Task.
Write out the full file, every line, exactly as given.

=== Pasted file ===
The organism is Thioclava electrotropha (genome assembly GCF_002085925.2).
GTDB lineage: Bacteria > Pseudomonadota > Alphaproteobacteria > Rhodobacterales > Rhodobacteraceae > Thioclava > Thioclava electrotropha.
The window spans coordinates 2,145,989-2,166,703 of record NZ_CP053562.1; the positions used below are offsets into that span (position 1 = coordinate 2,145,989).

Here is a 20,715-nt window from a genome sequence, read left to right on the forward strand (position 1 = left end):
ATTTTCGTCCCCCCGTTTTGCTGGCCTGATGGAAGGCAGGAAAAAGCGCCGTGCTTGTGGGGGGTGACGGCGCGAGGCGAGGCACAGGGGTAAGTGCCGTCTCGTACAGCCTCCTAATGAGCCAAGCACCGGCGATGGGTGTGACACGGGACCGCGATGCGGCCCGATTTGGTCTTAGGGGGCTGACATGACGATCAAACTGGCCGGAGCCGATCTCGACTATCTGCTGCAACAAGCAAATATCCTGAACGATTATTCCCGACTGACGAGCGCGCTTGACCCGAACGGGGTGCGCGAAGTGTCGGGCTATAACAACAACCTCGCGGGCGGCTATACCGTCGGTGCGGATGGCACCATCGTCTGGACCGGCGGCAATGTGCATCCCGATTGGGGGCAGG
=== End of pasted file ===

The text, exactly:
The organism is Thioclava electrotropha (genome assembly GCF_002085925.2).
GTDB lineage: Bacteria > Pseudomonadota > Alphaproteobacteria > Rhodobacterales > Rhodobacteraceae > Thioclava > Thioclava electrotropha.
The window spans coordinates 2,145,989-2,166,703 of record NZ_CP053562.1; the positions used below are offsets into that span (position 1 = coordinate 2,145,989).

Here is a 20,715-nt window from a genome sequence, read left to right on the forward strand (position 1 = left end):
ATTTTCGTCCCCCCGTTTTGCTGGCCTGATGGAAGGCAGGAAAAAGCGCCGTGCTTGTGGGGGGTGACGGCGCGAGGCGAGGCACAGGGGTAAGTGCCGTCTCGTACAGCCTCCTAATGAGCCAAGCACCGGCGATGGGTGTGACACGGGACCGCGATGCGGCCCGATTTGGTCTTAGGGGGCTGACATGACGATCAAACTGGCCGGAGCCGATCTCGACTATCTGCTGCAACAAGCAAATATCCTGAACGATTATTCCCGACTGACGAGCGCGCTTGACCCGAACGGGGTGCGCGAAGTGTCGGGCTATAACAACAACCTCGCGGGCGGCTATACCGTCGGTGCGGATGGCACCATCGTCTGGACCGGCGGCAATGTGCATCCCGATTGGGGGCAGG